Okay, so I didn't talk to that guy, but that's where the bulk of the information came from! Some loser who threw people under the bus to save his own ass! It came from some scumbag that got coffee for John Franco (black, one Sweet & Low, one Equal) and warmed up the athletic supporter for Mike Piazza before the "Pizza Man" shoved it down his pants and got his catchers gear on. A CLUBHOUSE BITCH! NOW A CLUBHOUSE SNITCH! The guy is no better than a common crack dealer, ambulance chaser, or Democratic Congressman/woman (haha, gotta love that!). Yet this was the guy that 50%+ of the information came from.

All that being said, it's hard for me not to be disappointed that these players are caught up in this. I have almost finally accepted that Bonds may have taken some stuff. I still don't care, because he's done more for the city of San Francisco than Mitchell, Selig, and Fairnu-Wada have ever done in their lives combined (as I detail here: ) (and for the record that's a former Senator, the Commissioner of MLB, and a controversial reporter for a major newspaper and bestselling sleaze merchant-- I mean author). I will always idolize Barry Bonds, and Roger Clemens will be the best pitcher of my childhood and early adulthood. I will always respect Andy Pettitte for his skill and for the way he carries himself, and I will never forget the way Mark McGwire and Sammy Sosa SINGLE-HANDEDLY BROUGHT BASEBALL BACK FROM THE DEAD IN 1998! LEST WE FORGET! I'll never forget racing home from school to watch them trying to beat a record, and then finally obliterating it. I'll never forget my hero doing the same thing for my team, as a jealous country rooted against him. And every time I go to the batting cage, I take a few swings pretending to be Gary Sheffield with that menacing hitch and lightning quick strike through the zone.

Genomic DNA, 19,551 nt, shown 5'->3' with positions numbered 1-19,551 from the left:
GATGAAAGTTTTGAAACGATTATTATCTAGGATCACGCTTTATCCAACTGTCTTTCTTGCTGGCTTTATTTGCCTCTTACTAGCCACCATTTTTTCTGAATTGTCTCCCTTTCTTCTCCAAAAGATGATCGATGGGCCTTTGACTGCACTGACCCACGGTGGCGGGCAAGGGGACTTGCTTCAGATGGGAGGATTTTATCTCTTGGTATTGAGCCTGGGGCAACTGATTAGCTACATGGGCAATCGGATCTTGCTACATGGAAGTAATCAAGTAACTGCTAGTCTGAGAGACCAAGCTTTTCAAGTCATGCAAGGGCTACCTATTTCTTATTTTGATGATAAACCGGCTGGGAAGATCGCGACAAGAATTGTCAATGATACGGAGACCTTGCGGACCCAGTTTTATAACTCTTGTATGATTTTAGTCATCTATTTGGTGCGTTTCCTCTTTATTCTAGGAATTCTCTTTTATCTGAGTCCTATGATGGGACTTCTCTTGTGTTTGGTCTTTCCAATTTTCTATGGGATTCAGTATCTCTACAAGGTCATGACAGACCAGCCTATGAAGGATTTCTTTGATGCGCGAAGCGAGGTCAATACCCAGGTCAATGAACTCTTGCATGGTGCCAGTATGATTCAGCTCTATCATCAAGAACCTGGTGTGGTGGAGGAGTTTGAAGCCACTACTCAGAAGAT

It's hard to look back and try to comprehend what may have been altered by the use of enhancers. Everyone is now a suspect, and people are wondering whether they should just dismiss it all as bogus and enhanced. I plead with you not to. Steroids didn't make that catch, and a giant syringe didn't hit that homer to win the game. Those were still the players. They were already good. They were professional athletes who didn't get there by a magic potion all the sudden. Also, it was simply too widespread to dismiss it all. People talk about an unequal playing field... How unequal was it when Kevin Brown threw a fastball to Mark McGwire? For all the guys who never touched it, God bless 'em. They are class acts. And the guys who gave into their desires and curiosity, well, sorry you got outed, but it was a chance you were willing to take, and it probably worked out for you in the long run.